Posted on March 09 2022
If you work in an office or frequent any of the foodie-populated corners of the internet, you've probably heard of meal prepping. Technically speaking, meal prep can range from dividing a store-bought pizza into separate containers to freezing a year's worth of breakfast burritos. However, the most typical meal prep method consists of cooking a week's worth of food all at once and portioning out meals for each day into individual containers. But why do people meal prep, and what are the common pitfalls?
Meal prepping carries many benefits including time savings, healthier meals, and cheaper food. There's a definite economy of scale effect inherent to meal prepping. It takes just as long to boil ten servings of pasta as it does a single serving, so cooking a whole week of food can come with massive time savings. The same goes for cleanup; washing a pot takes the same amount of time whether you simmered a cup of soup or an entire gallon, so why waste your time and your dish soap more than you need to? Meal prep can also be a gateway to healthier eating habits, since by definition your food is parceled out into single servings. As long as you're conscious of how much food you've packaged, meal prep makes tracking calories a breeze. And of course cooking your own food is always healthier and cheaper than ordering out for similar meals during your lunch break every day.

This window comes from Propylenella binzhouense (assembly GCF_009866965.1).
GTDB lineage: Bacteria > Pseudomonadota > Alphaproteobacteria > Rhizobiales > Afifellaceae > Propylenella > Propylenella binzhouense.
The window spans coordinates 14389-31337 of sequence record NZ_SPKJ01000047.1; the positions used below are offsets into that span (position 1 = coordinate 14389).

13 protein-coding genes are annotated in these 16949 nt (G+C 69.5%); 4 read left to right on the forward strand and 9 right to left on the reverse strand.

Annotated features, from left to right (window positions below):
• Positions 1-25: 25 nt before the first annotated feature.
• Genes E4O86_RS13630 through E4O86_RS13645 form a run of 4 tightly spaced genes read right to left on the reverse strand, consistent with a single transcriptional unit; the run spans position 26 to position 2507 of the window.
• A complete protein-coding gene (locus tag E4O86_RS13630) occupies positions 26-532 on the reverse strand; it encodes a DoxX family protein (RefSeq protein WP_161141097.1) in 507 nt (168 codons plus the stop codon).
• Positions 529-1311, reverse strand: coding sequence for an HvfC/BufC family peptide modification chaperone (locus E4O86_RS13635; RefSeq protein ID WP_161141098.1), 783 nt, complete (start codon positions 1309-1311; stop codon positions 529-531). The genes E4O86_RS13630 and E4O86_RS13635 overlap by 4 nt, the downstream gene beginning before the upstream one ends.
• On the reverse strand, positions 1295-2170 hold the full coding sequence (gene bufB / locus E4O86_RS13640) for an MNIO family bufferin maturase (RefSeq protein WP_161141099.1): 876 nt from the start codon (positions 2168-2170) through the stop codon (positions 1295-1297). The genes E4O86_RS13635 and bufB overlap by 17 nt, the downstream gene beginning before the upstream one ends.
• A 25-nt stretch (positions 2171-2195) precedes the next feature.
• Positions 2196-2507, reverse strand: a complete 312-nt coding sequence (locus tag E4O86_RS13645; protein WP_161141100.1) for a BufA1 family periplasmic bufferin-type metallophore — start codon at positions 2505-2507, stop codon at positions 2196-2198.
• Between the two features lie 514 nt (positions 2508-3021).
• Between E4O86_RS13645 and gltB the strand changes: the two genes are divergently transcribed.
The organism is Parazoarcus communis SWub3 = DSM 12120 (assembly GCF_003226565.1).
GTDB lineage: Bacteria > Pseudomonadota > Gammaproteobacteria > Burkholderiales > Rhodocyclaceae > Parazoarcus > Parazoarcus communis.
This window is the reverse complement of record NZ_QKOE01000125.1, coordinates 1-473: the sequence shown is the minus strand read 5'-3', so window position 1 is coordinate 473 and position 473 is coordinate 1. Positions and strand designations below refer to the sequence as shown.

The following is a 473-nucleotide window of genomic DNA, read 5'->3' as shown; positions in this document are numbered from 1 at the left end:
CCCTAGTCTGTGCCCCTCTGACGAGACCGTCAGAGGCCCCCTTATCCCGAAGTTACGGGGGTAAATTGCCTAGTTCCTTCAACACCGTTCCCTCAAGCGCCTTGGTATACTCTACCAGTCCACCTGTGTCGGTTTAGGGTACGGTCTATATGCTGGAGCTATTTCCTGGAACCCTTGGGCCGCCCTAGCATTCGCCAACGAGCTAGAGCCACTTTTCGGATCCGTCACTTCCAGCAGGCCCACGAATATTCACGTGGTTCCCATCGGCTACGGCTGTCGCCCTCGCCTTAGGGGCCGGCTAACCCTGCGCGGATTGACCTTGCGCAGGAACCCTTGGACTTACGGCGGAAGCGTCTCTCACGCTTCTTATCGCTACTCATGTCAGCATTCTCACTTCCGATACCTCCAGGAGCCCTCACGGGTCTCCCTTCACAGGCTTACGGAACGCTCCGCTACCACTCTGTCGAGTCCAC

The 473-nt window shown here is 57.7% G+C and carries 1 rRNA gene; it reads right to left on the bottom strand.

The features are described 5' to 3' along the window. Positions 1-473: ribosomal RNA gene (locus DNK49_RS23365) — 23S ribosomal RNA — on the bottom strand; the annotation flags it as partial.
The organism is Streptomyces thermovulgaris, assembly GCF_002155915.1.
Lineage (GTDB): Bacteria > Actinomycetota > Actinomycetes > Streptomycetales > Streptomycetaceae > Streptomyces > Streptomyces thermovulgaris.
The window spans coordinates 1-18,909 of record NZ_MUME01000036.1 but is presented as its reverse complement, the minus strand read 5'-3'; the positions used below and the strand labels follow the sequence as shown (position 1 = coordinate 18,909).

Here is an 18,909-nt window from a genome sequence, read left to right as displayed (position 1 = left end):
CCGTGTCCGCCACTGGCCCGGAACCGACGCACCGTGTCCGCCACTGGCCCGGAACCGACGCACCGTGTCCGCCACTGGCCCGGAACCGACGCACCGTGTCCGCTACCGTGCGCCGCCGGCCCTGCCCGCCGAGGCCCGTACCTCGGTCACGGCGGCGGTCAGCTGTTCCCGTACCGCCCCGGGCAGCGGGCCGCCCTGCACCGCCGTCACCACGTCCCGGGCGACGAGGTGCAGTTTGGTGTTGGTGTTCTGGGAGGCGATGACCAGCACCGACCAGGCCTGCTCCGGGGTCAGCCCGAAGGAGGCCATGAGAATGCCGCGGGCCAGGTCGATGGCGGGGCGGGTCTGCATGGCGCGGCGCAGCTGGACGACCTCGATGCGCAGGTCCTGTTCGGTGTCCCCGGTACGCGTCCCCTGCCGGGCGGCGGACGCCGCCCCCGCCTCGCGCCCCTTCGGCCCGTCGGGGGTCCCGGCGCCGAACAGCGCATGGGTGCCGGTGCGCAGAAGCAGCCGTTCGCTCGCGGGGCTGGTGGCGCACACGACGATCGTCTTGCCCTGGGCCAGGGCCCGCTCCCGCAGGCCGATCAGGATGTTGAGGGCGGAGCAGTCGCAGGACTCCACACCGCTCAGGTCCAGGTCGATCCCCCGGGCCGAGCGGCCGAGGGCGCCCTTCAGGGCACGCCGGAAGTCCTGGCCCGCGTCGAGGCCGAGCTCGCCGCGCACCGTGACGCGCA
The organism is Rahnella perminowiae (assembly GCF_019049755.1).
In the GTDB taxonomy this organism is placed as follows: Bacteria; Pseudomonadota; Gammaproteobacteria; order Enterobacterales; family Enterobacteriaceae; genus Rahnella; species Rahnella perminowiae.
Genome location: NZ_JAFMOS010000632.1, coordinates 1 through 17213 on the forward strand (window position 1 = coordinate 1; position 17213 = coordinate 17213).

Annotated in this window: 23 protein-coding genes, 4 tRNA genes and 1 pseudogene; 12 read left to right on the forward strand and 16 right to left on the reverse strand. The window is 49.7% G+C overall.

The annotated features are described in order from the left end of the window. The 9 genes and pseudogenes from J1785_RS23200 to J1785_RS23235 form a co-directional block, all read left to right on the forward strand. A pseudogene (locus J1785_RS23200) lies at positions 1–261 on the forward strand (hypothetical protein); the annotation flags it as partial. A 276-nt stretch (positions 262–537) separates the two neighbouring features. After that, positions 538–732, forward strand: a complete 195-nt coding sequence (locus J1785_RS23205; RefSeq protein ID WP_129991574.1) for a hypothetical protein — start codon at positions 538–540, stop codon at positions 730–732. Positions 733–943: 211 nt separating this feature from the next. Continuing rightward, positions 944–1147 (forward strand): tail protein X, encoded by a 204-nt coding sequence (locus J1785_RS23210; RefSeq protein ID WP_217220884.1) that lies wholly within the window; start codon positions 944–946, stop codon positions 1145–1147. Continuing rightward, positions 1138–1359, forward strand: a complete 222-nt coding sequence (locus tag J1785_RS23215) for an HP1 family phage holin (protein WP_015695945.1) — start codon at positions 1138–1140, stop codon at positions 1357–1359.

It's key to keep food fresh and free of contaminants when meal prepping. While you can use tightly sealed containers you can also be more effective by vacuum sealing your food. This will keep your food longer and free from freezer burn. There are also many sous vide recipes that are perfect for meal prep since your foods are already vacuum sealed and ready for the water bath.
But meal prep is not always sunshine and rainbows; various negatives can also accompany the meal prep lifestyle. If you unwittingly use a total dud of a recipe, like the ubiquitous "Chinese takeout at home" you can be forced into a choice between repeating your efforts on a second recipe, shelling out for a whole week of takeout, or committing to sucking it up and eating your mistake. Certain foods, especially cooked vegetables with high water content (think zucchini), don't keep very well and would likely be unappetizing by Wednesday after a Sunday meal prep session if not sealed properly. Some dishes require day-of assembly work and necessitate a lot of containers or bags, especially if several ingredients need to be reheated and others don't. You can still gain many meal prep benefits by pre-cooking the meat and parceling out toppings, but don't expect to have burgers or tacos for a meal prepped lunch without at least three or four containers per meal.
While some dishes like soups, wraps, and rice bowls are clear meal prep candidates, not all foods are obvious choices for meal prep. However, in most cases clever packaging can make all the difference. A salad packaged on Sunday can be inedible on Friday, with mushy croutons and slimy greens. Luckily, through the magic of layered salads, often packaged in mason jars, your Friday lunch can be almost as fresh as the day it was chopped. For meals containing several unmixed items there are containers with various independent sections for all your portioning needs or you can easily vacuum seal your ingredients.
If you're not sure if meal prep is right for you, the good news is that it's a cheap and easy lifestyle to try out and doesn't require long-term commitment. Buy yourself some reusable containers and vacuum seal bags, look up a few recipes, and see what you've been missing!